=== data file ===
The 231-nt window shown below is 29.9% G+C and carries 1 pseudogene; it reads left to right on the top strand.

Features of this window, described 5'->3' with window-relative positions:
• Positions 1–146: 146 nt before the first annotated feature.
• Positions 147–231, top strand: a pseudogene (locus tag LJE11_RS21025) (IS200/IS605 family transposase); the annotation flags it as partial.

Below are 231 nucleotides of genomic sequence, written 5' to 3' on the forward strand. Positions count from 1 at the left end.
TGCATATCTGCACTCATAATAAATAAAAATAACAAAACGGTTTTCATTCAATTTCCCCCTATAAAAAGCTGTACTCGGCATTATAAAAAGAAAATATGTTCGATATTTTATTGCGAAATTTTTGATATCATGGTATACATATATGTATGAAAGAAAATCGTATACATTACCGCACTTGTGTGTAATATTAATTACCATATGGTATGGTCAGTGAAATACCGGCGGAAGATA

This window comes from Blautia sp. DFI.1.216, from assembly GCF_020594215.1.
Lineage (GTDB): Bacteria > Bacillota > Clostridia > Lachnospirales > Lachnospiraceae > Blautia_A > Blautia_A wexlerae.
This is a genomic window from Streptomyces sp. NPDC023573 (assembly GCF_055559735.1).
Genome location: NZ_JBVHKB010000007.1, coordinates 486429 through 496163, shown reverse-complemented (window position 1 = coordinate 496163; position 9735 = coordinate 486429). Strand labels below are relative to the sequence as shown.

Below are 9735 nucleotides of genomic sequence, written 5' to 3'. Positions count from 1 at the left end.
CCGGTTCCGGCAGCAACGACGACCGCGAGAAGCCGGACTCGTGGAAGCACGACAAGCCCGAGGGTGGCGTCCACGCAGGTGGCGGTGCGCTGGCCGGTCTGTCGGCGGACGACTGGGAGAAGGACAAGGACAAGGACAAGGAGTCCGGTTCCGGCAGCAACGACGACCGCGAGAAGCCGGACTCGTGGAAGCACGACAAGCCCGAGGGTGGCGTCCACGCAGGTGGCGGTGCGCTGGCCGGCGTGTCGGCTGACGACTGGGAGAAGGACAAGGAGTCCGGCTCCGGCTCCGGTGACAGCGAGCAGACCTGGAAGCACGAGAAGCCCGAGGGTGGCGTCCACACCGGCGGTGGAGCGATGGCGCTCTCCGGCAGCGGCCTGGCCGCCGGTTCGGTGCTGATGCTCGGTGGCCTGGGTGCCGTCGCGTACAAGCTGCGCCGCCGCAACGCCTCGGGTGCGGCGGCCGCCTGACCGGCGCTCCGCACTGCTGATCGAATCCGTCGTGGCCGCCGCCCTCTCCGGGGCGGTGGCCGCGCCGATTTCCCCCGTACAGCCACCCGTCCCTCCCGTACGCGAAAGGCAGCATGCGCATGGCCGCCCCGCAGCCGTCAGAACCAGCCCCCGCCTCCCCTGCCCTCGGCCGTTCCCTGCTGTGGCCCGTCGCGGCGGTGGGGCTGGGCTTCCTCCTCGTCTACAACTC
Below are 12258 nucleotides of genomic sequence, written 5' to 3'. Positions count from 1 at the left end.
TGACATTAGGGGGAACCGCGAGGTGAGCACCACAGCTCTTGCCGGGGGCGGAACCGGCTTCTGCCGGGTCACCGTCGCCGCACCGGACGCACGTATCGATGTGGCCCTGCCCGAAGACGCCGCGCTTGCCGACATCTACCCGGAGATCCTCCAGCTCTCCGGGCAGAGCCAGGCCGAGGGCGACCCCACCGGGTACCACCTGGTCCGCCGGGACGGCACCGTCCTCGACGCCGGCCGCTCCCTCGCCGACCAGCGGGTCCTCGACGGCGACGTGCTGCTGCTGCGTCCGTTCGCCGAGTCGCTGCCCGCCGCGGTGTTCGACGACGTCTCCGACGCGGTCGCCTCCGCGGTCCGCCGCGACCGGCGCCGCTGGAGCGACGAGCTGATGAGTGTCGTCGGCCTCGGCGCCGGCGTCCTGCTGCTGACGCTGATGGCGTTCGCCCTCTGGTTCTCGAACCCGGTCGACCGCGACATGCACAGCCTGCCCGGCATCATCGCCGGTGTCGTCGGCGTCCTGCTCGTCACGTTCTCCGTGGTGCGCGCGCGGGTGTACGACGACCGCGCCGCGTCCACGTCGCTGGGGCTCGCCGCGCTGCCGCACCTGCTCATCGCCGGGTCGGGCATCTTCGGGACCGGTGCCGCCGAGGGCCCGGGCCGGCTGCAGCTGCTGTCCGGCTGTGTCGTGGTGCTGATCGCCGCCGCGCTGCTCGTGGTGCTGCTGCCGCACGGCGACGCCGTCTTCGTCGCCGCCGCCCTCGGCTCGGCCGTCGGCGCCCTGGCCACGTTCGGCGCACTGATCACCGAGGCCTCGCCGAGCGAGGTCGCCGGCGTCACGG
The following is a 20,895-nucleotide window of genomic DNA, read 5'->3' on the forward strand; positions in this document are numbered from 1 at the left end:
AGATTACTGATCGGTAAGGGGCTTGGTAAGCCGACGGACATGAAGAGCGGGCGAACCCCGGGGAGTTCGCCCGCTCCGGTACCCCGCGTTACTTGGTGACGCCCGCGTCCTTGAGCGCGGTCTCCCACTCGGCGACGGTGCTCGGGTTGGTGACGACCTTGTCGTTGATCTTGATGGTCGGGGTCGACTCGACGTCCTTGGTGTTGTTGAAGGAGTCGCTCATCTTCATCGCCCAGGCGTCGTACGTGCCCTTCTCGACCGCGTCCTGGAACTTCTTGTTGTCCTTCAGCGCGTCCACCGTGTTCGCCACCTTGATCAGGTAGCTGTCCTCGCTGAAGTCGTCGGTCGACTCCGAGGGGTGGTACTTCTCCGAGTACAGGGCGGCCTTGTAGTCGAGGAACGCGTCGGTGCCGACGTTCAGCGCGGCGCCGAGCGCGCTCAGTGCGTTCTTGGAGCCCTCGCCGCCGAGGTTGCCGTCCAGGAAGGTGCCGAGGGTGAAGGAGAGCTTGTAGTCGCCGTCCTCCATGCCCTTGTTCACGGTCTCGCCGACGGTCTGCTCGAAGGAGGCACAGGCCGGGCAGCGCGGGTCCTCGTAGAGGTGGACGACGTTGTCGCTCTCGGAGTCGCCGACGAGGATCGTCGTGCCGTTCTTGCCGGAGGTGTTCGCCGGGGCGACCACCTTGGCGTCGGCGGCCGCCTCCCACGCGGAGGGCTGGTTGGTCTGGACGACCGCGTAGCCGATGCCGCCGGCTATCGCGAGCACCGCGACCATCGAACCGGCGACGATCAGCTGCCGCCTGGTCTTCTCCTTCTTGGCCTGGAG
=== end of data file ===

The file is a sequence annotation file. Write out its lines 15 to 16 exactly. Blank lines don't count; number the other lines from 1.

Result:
The following is a 20,895-nucleotide window of genomic DNA, read 5'->3' on the forward strand; positions in this document are numbered from 1 at the left end:
AGATTACTGATCGGTAAGGGGCTTGGTAAGCCGACGGACATGAAGAGCGGGCGAACCCCGGGGAGTTCGCCCGCTCCGGTACCCCGCGTTACTTGGTGACGCCCGCGTCCTTGAGCGCGGTCTCCCACTCGGCGACGGTGCTCGGGTTGGTGACGACCTTGTCGTTGATCTTGATGGTCGGGGTCGACTCGACGTCCTTGGTGTTGTTGAAGGAGTCGCTCATCTTCATCGCCCAGGCGTCGTACGTGCCCTTCTCGACCGCGTCCTGGAACTTCTTGTTGTCCTTCAGCGCGTCCACCGTGTTCGCCACCTTGATCAGGTAGCTGTCCTCGCTGAAGTCGTCGGTCGACTCCGAGGGGTGGTACTTCTCCGAGTACAGGGCGGCCTTGTAGTCGAGGAACGCGTCGGTGCCGACGTTCAGCGCGGCGCCGAGCGCGCTCAGTGCGTTCTTGGAGCCCTCGCCGCCGAGGTTGCCGTCCAGGAAGGTGCCGAGGGTGAAGGAGAGCTTGTAGTCGCCGTCCTCCATGCCCTTGTTCACGGTCTCGCCGACGGTCTGCTCGAAGGAGGCACAGGCCGGGCAGCGCGGGTCCTCGTAGAGGTGGACGACGTTGTCGCTCTCGGAGTCGCCGACGAGGATCGTCGTGCCGTTCTTGCCGGAGGTGTTCGCCGGGGCGACCACCTTGGCGTCGGCGGCCGCCTCCCACGCGGAGGGCTGGTTGGTCTGGACGACCGCGTAGCCGATGCCGCCGGCTATCGCGAGCACCGCGACCATCGAACCGGCGACGATCAGCTGCCGCCTGGTCTTCTCCTTCTTGGCCTGGAG